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Inclusion of amortization of intangible assets associated with the 2007 Reorganization and subsequent acquisitions as these non-cash charges are not viewed as part of our core operations.

Carried interest income, management fees and other revenues from Apollo funds are reflected on an unconsolidated basis. As such, ENI excludes the Non-Controlling Interests in consolidated funds, which remain consolidated in our condensed consolidated financial statements. Management views the business as an alternative investment management firm and therefore assesses performance using the combined total of carried interest income and management fees from each of our funds. One exception is the non-controlling interest related to certain individuals who receive an allocation of income from certain of our credit management companies, which is deducted from ENI to better reflect the performance attributable to shareholders.

ENI may not be comparable to similarly titled measures used by other companies and is not a measure of performance calculated in accordance with U.S. GAAP. We use ENI as a measure of operating performance, not as a measure of liquidity. ENI should not be considered in isolation or as a substitute for operating income, net income, operating cash flows, investing and financing activities, or other income or cash flow statement data prepared in accordance with U.S. GAAP. The use of ENI without consideration of related U.S. GAAP measures is not adequate due to the adjustments described above. Management compensates for these limitations by using ENI as a supplemental measure to U.S. GAAP results, to provide a more complete understanding of our performance as management measures it. A reconciliation of ENI to our U.S. GAAP net income (loss) attributable to Apollo Global Management, LLC can be found in the notes to our condensed consolidated financial statements.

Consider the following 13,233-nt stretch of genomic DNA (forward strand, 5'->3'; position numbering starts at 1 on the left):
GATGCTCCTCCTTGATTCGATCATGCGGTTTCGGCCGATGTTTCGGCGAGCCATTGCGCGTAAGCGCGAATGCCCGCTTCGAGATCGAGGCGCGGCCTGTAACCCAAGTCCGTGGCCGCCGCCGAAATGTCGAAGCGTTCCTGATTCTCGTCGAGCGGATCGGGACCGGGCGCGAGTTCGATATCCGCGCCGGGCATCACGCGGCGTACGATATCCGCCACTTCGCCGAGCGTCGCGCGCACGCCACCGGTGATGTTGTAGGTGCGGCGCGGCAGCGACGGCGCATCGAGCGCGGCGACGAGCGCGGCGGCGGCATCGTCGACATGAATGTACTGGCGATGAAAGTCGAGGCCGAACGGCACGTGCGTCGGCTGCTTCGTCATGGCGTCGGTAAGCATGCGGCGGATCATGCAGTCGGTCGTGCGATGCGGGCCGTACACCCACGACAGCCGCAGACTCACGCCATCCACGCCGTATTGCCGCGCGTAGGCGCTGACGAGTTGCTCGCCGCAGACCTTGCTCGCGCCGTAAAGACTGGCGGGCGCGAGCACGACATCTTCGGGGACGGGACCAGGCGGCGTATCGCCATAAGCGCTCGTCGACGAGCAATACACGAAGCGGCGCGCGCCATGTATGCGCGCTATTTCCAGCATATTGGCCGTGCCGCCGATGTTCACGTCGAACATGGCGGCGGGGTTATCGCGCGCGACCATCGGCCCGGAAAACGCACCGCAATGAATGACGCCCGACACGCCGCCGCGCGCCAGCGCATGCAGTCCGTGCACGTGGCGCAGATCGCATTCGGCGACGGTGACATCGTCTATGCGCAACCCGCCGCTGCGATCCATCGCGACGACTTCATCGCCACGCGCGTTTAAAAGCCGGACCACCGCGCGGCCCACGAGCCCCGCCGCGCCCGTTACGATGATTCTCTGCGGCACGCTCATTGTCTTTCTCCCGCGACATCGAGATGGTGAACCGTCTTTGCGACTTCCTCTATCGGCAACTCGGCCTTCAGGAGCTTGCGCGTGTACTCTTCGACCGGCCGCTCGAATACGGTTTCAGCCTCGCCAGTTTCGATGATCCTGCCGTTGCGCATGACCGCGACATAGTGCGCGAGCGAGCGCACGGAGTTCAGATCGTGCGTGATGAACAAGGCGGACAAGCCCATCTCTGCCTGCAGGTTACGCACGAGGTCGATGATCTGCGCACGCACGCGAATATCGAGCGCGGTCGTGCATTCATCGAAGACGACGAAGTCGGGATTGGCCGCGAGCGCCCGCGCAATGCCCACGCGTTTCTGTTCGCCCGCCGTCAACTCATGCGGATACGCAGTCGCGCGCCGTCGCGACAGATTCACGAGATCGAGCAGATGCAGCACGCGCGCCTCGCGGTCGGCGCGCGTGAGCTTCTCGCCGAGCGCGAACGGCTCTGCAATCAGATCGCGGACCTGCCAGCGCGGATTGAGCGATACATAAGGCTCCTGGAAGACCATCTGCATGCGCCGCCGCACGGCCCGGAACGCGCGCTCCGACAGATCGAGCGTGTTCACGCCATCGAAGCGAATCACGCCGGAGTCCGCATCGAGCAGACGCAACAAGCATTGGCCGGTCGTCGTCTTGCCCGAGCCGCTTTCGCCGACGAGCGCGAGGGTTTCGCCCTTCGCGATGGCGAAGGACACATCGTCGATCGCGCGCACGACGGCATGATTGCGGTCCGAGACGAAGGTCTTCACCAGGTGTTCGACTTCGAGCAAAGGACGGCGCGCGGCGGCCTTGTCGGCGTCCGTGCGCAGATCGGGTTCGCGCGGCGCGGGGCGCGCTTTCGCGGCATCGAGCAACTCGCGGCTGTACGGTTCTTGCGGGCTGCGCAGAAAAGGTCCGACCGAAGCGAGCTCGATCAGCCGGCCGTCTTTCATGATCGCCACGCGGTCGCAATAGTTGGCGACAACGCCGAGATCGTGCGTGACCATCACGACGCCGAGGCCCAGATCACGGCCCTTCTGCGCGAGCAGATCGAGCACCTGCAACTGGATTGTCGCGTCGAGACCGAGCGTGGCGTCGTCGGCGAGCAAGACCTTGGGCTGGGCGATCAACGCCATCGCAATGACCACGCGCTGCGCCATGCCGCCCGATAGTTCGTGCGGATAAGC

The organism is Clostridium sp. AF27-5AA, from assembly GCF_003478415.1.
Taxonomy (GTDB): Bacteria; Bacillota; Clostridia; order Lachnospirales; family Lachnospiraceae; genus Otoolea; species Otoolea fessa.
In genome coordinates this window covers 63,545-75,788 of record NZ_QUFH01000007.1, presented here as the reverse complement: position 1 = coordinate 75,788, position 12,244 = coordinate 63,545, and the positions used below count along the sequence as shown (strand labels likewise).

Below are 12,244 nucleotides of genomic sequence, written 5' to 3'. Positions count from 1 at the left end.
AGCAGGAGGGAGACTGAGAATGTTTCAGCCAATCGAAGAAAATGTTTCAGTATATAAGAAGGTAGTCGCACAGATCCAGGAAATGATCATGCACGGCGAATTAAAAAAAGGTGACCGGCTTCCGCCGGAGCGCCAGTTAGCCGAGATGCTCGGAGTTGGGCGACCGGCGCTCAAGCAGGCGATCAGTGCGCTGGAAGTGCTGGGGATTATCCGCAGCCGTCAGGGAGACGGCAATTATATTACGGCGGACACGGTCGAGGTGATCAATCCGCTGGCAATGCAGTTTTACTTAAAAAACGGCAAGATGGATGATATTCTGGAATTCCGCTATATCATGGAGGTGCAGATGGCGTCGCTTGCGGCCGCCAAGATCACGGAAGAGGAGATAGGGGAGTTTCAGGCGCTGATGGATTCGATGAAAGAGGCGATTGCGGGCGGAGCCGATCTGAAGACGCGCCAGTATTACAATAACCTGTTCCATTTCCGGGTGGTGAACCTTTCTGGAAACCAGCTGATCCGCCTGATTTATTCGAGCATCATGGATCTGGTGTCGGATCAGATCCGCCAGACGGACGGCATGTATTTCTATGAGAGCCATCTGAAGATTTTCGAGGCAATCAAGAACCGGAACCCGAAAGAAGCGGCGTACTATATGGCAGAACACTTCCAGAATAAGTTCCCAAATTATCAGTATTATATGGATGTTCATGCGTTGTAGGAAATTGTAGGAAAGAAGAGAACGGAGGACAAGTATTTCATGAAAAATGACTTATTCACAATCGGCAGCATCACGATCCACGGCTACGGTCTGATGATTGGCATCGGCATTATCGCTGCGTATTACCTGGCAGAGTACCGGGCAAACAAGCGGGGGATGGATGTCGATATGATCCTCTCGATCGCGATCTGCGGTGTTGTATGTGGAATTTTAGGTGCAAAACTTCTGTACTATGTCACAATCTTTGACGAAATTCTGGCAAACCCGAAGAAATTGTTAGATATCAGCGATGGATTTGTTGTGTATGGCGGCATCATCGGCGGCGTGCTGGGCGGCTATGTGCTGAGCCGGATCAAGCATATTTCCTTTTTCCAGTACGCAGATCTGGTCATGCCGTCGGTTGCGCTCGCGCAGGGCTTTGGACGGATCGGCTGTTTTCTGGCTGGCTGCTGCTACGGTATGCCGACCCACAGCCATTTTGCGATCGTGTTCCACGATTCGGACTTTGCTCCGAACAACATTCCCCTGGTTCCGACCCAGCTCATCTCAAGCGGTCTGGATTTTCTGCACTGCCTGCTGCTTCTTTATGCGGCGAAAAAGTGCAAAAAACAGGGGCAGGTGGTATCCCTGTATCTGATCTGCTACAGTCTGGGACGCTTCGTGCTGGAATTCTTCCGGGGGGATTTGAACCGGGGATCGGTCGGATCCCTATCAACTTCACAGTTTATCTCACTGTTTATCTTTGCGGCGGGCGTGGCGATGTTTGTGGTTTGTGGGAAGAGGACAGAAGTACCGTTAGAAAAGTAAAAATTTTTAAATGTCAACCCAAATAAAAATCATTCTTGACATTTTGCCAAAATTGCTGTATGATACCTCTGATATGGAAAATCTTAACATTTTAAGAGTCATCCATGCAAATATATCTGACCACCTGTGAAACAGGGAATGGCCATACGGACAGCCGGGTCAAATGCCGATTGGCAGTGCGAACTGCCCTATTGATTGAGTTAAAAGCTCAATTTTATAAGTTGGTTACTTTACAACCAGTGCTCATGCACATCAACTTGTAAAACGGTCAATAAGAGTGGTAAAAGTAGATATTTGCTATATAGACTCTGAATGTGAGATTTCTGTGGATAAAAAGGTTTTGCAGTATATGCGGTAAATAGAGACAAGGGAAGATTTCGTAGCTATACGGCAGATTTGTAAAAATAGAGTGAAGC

Operating Metrics

We monitor certain operating metrics that are common to the alternative investment management industry. These operating metrics include Assets Under Management, private equity dollars invested and uncalled private equity commitments.

Assets Under Management

Assets Under Management, or AUM, refers to the investments we manage or with respect to which we have control, including capital we have the right to call from our investors pursuant to their capital commitments to various funds. Our AUM equals the sum of:

(i) the fair value of our private equity investments plus the capital that we are entitled to call from our investors pursuant to the terms of their capital commitments to the extent a fund is within the commitment period in which management fees are calculated based on total commitments to the fund;

(ii) the NAV of our credit funds, other than certain CLOs, which we measure by using the mark-to-market value of the aggregate principal amount of the underlying CLO and CDO credit funds that have a fee generating basis other than mark-to-market assets or liabilities, plus used or available leverage and/or capital commitments;

(iii) the gross asset value or net asset value of our real estate entities and the structured portfolio company investments included within the funds we manage, which includes the leverage used by such structured portfolio companies;

(iv) the incremental value associated with the reinsurance investments of the funds we manage; and

(v) the fair value of any other investments that we manage plus unused credit facilities, including capital commitments for investments that may require pre-qualification before investment plus any other capital commitments available for investment that are not otherwise included in the clauses above.

Our AUM measure includes Assets Under Management for which we charge either no or nominal fees. Our definition of AUM is not based on any definition of Assets Under Management contained in our operating agreement or in any of our Apollo fund management agreements. We consider multiple factors for determining what should be included in our definition of AUM. Such factors include but are not limited to (1) our ability to influence the investment decisions for existing and available assets; (2) our ability to generate income from the underlying assets in our funds; and (3) the AUM measures that

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we believe are used by other investment managers. Given the differences in the investment strategies and structures among other alternative investment managers, our calculation of AUM may differ from the calculations employed by other investment managers and, as a result, this measure may not be directly . . .